In Michael Pinchbeck's new play, there are as many scenes - 30 - as there are tracks on The White Album, the four-sided epic that The Beatles recorded in 1968 after visitingIndia.
It was the idea of the director, Giles Croft, to structure the play thus. As the production follows the needle round the records, each episode is designed to match the length of an individual song and to relate to an aspect of its inspiration or what it inspired. The interval comes between the first and the second disc.
It is an intriguing idea,and Croft's production has a stylish and coherent look, unfolding in an abstract white box with sliding walls and using clever visuals to create a sense of period. But this is an honourable mess. The power of serendipity is a theme, but there is no satisfying dramatic pattern for the strange and unsettling coincidences.
The play begins with a needle lowered on to a record and ends with a needle plunged into a vein. The narrative involves Miles, a Beatles obsessive, engagingly played by Daniel Rigby, who elects to kill himself while listening to The White Album. The conceit is that, during a fatal heroin trip, he retraces his way through his own story of love and infidelity, and through the saga of the record's acrimonious creation and scary fallout. The result is bitty, confusing and woodenly written.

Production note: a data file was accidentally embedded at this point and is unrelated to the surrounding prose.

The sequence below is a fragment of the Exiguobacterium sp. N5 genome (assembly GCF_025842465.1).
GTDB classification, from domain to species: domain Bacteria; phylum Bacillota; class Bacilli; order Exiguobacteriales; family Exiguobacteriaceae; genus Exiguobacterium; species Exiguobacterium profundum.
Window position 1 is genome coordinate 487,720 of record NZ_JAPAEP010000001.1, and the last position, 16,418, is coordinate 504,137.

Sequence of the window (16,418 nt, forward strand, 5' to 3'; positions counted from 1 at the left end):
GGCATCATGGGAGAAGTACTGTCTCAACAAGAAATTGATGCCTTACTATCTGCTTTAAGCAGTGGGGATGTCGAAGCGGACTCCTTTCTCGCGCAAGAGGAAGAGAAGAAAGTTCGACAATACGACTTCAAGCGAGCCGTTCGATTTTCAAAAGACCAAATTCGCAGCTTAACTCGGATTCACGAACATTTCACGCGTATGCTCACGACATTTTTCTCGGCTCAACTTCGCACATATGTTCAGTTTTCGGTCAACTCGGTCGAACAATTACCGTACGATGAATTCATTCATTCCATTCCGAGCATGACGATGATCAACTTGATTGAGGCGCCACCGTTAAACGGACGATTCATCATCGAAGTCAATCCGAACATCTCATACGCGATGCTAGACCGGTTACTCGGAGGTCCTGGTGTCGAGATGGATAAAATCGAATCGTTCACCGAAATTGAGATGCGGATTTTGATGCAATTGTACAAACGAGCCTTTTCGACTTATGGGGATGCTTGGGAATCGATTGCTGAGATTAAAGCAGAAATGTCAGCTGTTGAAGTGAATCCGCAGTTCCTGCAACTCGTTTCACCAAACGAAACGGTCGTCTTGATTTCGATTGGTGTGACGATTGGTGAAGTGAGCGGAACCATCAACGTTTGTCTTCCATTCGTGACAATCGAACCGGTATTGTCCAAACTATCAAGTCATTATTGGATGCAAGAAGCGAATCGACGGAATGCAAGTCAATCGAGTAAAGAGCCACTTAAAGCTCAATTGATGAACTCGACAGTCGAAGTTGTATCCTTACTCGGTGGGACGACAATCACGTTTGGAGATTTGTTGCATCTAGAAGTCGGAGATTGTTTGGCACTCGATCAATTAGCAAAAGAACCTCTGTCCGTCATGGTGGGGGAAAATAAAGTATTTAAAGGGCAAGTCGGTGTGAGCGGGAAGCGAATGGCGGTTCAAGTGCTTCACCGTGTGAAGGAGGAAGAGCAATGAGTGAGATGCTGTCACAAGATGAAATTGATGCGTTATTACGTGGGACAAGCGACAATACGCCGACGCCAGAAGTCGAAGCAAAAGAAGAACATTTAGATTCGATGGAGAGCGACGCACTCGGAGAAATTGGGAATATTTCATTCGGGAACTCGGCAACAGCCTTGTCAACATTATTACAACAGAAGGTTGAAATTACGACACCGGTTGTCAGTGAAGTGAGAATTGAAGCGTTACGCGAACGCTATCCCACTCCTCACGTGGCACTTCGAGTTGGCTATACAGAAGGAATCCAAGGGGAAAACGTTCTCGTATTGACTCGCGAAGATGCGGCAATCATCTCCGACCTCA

Miles's travails, the consequence of two-timing his girlfriend, Julia, with a woman called (you guessed) Sadie, are uninteresting and the dialogue references the Fab Four's work to an idiotic degree. Clumsiness of tone also sabotages the episodes where we see the pregnant Sharon Tate and entourage just before the murders that Charles Manson claimed were inspired by The White Album. "Well, if you will go chasing work around the world," Tate laughs over the phone to Roman Polanski, assuring him, in what sounds like a spoof of tragic irony, that: "The roses are in bloom. The sun keeps shining."
Because of copyright issues, the play has to work around the fact that the songs cannot be freely featured. This is a sizeable handicap. With flashed-up titles and snatches of numbers such as "Happiness Is a Warm Gun", the counterpointing is badly blunted. People who don't know the album will sometimes feel as though they are reading footnotes with no text. A further resemblance between this piece and a vinyl disc is the hole at its centre.
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